4 In his paper in the name of "Margin Call in Islamic Finance", Gundogdu explained different aspect of Risk Management for asset backed Murabaha transaction and proposed solution against possible risk associated with keeping ownership of goods financed by financiers. The most of the proposed techniques are also applicable to E-WR financing.



Liquidity Managing Bank

(LMB) On Account of: Bank-F Bank-G Bank-I .Bank-H

A.S. Gundogdu / Borsa Istanbul Review xx (2016) 1—7

Fig. 3. Liquidity management based on asset backed Murabaha through physical commodities in licensed warehouses. Source: The author.

assure supply of wheat for their annual production plan. They are obliged to receive physical delivery of commodities at the maturity. In case of change in production plan, they can transfer this obligation to other traders on electronic platform. The ownership would remain with LMB, which can arrange a Murabaha or Mudaraba syndication in international market. Since, they hold the ownership, Syndication banks can sell any amount of E-WR at any time on electronic platform or buy. Hence, there will be liquid secondary market.

From Maqasid Al-Shari'ah perspective:

1 Islamic FIs would use their excess fund to facilitate/ finance agricultural production hence contribute rural development. They would have chance to buy and sell E-WR since there is 100 percent physical commodity and bono-fide intention of delivery.

2 Farmers would get much better price and available cash for their effort since number and amount of buyer during harvest season will increase with inclusion of Islamic FIs as buyers.

3 Market Maker should be processor of the soft commodity who is ready to take physical delivery. He can fix his raw material cost in advance and have predictability for future. Besides, since the commodities would be stored in licensed warehouse, she would be availed from storage hustle. If her production plan changes, she would transfer physical delivery obligation, in some case with some losses, to other traders on electronic platform.

LMB would calculate 3, 6, and 9 month asset back Mur-abaha (Islamic Future Contract) as follows:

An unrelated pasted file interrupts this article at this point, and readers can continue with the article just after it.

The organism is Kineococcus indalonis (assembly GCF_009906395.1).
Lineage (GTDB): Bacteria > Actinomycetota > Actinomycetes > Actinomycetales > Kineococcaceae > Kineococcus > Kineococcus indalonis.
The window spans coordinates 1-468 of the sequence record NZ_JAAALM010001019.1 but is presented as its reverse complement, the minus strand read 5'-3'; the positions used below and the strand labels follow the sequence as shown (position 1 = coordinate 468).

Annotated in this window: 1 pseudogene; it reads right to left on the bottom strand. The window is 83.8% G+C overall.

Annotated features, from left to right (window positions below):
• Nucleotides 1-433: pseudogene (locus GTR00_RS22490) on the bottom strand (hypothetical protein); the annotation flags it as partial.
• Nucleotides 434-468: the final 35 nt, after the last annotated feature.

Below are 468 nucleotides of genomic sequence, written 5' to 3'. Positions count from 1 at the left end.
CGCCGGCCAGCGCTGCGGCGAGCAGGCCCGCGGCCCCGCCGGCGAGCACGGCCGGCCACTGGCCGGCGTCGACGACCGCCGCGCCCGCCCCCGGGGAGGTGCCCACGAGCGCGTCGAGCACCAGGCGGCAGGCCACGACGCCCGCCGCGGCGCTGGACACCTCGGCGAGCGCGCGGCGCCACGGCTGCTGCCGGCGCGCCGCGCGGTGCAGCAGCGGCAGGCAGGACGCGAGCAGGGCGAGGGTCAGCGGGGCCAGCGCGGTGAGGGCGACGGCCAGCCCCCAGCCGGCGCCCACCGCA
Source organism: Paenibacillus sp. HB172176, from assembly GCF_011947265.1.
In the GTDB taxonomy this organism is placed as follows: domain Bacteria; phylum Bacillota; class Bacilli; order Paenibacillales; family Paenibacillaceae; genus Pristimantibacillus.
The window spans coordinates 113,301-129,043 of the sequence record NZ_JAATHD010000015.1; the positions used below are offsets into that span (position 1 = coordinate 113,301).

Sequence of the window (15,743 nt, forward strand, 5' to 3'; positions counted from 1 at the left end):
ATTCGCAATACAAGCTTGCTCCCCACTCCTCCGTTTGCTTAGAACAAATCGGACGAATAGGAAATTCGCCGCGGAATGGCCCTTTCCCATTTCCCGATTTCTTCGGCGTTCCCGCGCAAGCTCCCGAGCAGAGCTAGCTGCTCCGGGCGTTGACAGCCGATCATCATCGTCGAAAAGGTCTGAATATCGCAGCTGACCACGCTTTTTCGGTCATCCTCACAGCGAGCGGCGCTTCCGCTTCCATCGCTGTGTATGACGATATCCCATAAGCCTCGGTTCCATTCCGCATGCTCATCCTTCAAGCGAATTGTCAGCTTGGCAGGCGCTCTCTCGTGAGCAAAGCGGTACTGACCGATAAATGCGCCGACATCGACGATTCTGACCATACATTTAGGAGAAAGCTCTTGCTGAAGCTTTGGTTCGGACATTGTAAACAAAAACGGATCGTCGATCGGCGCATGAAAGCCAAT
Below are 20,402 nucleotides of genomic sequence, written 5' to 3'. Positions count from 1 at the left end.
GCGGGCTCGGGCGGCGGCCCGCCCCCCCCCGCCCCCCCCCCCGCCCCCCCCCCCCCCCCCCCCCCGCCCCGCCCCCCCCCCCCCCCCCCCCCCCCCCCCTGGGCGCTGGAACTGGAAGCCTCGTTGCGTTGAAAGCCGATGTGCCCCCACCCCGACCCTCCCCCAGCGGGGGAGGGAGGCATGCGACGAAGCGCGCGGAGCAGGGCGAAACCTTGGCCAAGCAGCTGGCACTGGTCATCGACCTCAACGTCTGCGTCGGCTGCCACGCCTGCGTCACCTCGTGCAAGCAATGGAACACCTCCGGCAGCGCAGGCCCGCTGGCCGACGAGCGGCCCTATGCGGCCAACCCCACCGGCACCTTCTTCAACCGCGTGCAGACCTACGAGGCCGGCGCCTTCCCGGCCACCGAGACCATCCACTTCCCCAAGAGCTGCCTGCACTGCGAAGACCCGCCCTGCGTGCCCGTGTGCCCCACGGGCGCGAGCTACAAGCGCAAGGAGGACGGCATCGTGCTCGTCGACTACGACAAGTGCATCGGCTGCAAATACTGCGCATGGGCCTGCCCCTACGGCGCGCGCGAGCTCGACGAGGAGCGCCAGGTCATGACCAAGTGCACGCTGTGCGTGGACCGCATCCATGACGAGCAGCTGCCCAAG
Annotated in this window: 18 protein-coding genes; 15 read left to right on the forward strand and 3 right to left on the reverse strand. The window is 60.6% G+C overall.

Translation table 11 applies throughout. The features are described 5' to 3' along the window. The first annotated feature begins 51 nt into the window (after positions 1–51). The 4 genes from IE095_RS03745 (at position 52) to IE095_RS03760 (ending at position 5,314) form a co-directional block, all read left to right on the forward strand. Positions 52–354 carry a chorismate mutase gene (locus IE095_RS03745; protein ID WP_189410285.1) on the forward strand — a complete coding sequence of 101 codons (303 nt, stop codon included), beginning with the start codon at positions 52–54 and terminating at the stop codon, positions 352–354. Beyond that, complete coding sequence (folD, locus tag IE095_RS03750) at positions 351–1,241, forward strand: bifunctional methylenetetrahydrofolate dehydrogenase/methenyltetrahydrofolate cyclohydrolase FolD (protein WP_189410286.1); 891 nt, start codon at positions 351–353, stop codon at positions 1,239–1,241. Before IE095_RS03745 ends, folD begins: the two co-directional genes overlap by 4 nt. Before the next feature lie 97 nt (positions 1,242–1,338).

Future Price = Spot Price + Carrying Cost (Mark-up, Licensed Warehouse Storage Cost, Storage Insurance Cost) + Transaction Cost (fees of Security Broker, Takas Custody and Exchange Bank and Commodity Exchange).

For sustainability of the system, there needs to be very stringent risk management monitoring. In Annex-I, Matrix for risk

mitigation is provided. In order to increase interest of syndication market in the product, the risk rating of the scheme could be increased by a Takaful in the form of political risk insurance and contingency clauses for negligence of 3rd parties. The presence of Takaful would increase risk rating and risk averse funds can also be attracted. The participants would increase the liquidity in the market and ultimately would benefit farmers with more potential buyers during harvest and benefit processors with reduced mark-up in future price calculation due to high demand from FIs. As for Islamic FIs, they would place their funds into bon-fide Shari'ah compliant transaction against strong collateral.

4. Conclusion

Parade from greenfield to capital markets shall not be smooth, if necessary regulatory arrangements put are not in place. Both asset based and backed Murabaha sales necessitates purchase of goods financed by Islamic FIs, in many countries there still does not exist specific law to manage such features. In case of asset based Murabaha transfer of ownership is simultaneous, hence, regulatory wise more straight forward. However, asset backed Murabaha (or proposed Islamic Commodity Future Contract) necessitate keeping goods on balance sheet which is not allowed by banking laws.